Anyone haul a boat *and* travel trailer??

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MrsOlney

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So, towing doubles (or sometimes it's called triples), is legal in Nevada where we live and (mostly) camp.

Has anyone here successfully hauled a small-ish boat with a travel trailer? My husband is on a constant search to figure out how to [safely] haul one of his boats with us when we camp. Yes, I said one of his boats. 🙄 He is going to be selling one of them soon enough, but I digress....

One of the boats is a little 12' Valco on a trailer with a small-ish motor, and the other is bigger (can't remember what kind, but it has a fiberglass shell, I think) and of course, also on a trailer.

Any tips or ideas on how to haul either of them? Towing, stacking, any ideas would be appreciated. :)
 

TJ&LadyDi

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Towing "doubles" (travel trailer and a boat on a trailer) is allowed in a few states. Most require a special drivers license to do so. With the extra length and difficulty in backing up two trailers, it is not an option for the faint-of-heart.

Two possible alternatives; a rack on your tow vehicle that would support the boat, or sell both boats and buy an inflatable that can be carried fairly easily.

TJ
 

MrsOlney

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Gardnerville, NV
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Coachmen
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Freedom Express 192RBS
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2019 Dodge POWER WAGON
Towing "doubles" (travel trailer and a boat on a trailer) is allowed in a few states. Most require a special drivers license to do so. With the extra length and difficulty in backing up two trailers, it is not an option for the faint-of-heart.

Two possible alternatives; a rack on your tow vehicle that would support the boat, or sell both boats and buy an inflatable that can be carried fairly easily.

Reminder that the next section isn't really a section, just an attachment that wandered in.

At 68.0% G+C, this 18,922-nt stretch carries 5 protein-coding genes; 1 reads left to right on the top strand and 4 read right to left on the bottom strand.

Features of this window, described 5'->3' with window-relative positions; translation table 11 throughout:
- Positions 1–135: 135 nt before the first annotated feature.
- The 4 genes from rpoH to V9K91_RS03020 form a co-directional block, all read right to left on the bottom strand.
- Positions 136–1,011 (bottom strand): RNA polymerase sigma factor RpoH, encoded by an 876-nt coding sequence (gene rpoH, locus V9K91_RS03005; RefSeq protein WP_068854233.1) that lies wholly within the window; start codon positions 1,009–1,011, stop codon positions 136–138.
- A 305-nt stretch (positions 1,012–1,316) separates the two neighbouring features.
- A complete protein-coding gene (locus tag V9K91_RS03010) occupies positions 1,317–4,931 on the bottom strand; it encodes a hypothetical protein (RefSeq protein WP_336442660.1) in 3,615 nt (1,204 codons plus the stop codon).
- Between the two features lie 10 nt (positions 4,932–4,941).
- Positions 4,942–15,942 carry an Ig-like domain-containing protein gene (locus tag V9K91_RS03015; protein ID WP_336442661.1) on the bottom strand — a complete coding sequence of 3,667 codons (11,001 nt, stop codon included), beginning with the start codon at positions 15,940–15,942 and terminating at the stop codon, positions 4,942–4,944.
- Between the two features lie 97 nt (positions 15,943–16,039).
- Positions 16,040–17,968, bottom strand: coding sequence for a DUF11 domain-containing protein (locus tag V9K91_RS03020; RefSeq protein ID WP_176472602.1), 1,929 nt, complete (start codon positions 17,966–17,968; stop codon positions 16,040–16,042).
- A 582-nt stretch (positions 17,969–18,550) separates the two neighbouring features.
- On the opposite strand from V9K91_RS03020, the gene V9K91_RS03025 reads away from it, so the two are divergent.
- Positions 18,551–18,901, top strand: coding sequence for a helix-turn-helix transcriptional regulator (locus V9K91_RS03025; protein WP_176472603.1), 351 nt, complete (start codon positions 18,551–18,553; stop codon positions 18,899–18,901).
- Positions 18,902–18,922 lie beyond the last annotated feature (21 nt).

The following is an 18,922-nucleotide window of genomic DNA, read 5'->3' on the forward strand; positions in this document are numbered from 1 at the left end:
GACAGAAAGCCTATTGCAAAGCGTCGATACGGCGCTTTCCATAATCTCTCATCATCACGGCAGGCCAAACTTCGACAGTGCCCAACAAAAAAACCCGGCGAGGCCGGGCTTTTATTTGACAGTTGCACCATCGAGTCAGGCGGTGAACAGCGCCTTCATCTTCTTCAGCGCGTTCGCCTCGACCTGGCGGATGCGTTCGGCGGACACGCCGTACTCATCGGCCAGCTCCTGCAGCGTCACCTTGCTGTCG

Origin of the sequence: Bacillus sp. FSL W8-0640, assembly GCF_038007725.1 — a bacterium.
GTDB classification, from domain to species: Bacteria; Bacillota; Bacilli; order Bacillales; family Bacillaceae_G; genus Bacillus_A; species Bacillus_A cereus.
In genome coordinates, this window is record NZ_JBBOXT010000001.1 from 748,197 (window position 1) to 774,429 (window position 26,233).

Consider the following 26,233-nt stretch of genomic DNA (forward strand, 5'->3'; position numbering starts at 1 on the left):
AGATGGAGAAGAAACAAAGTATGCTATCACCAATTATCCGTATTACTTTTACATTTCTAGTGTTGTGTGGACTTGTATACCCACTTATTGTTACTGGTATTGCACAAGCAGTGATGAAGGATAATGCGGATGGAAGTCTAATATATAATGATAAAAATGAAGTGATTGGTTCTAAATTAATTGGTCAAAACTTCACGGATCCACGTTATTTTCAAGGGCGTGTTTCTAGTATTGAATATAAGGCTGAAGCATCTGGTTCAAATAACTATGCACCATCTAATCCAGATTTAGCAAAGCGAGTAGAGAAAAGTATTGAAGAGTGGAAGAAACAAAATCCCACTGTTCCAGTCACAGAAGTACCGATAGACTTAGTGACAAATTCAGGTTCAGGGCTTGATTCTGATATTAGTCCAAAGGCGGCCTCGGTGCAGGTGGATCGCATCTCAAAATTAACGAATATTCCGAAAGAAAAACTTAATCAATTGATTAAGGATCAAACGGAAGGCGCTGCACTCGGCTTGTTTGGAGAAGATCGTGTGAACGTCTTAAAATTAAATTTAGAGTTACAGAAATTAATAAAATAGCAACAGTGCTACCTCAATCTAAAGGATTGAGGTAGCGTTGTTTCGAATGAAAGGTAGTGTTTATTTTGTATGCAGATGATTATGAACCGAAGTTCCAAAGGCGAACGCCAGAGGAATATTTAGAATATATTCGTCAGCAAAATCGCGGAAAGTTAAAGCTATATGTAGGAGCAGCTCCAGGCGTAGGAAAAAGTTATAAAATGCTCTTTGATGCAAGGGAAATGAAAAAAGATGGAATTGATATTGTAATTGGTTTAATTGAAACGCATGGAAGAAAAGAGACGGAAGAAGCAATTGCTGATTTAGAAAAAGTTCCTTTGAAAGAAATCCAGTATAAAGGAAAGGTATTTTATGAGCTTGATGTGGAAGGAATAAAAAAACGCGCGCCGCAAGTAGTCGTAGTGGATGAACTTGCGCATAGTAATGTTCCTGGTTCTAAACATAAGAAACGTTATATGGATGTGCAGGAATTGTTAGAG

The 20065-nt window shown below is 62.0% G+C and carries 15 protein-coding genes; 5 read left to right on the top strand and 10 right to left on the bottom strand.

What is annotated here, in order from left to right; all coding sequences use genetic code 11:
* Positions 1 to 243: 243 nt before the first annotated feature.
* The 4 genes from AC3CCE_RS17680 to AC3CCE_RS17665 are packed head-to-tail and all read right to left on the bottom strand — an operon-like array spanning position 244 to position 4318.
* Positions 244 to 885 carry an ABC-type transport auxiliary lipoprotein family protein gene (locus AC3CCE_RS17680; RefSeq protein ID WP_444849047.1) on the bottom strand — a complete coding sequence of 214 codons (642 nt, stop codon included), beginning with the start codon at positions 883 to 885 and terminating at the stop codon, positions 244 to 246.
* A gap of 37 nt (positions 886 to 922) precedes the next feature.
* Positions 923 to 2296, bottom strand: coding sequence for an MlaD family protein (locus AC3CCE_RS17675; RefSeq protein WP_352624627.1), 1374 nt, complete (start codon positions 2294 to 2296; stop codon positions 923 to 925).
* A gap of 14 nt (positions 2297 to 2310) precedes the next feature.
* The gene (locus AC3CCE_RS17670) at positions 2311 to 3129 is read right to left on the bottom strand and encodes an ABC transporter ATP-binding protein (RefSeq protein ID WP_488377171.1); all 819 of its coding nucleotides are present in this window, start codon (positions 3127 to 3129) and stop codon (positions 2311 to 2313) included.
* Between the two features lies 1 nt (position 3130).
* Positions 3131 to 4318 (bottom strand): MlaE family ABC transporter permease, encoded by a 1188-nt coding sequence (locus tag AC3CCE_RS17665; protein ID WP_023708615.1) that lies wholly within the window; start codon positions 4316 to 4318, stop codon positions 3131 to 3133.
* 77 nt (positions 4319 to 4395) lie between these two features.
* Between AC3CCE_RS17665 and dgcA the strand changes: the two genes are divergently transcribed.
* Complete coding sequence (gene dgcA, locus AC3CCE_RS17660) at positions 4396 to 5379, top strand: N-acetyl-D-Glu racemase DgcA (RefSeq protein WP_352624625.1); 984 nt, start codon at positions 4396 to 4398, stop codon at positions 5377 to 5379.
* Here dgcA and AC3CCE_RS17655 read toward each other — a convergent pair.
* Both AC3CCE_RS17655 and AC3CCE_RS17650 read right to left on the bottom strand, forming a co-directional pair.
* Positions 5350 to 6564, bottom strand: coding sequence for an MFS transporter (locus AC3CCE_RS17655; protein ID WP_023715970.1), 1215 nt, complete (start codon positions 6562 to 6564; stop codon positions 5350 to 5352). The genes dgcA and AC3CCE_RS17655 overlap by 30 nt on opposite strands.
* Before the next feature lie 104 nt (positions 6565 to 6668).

TJ

He does have a little one person pontoon boat that I forgot about... maybe I should just suggest he take that 😂😂
 

Gronk

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I can't say about using a TT with doubles, but I did that with a fiver. It was no problem. The second trailer would follow the path of the first trailer (28' fiver, 16' boat). I Minnesota you need to have a king pin on the first trailer not sure about other states.
Yep, you don't want to back up with both trailers on, but all you need to do is use some common sense and not get into where you can't pull through. I knew one guy that built a loader for his boat (16') in the back of his truck.
edit: I forgot to say that you NEED a decent hitch on the backof your trailer not just a clamp on bumper hitch.
 

Joe Goodxrvn

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Gronk

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Funny, that article says your gas (in my case fuel) mileage will go in the crapper when you add a second trailer. To that I say Bologna! There was essentially no change in mileage when I had my boat behind. Rain being a problem? Far as rain, that was never a problem. You just drive appropriately just exactly the same as you would otherwise. The link about driving in bad weather is bogus too. If road conditions are that bad you would be hard pressed to find anyone towing an RV to do that. I drove over the road in a semi in all kind of conditions and would do everything I could to avoid situations like they show. Of course you won't have the maneuverability of a sports car. You never will with an RV. Again, if you use your brain it really is quite easy. That second trailer will simply follow what ever is pulling it. In my opinion they are making out to be a lot more of an issue than what it really is. Just MAKE SURE you follow the laws in the state you are going to tow doubles.
 
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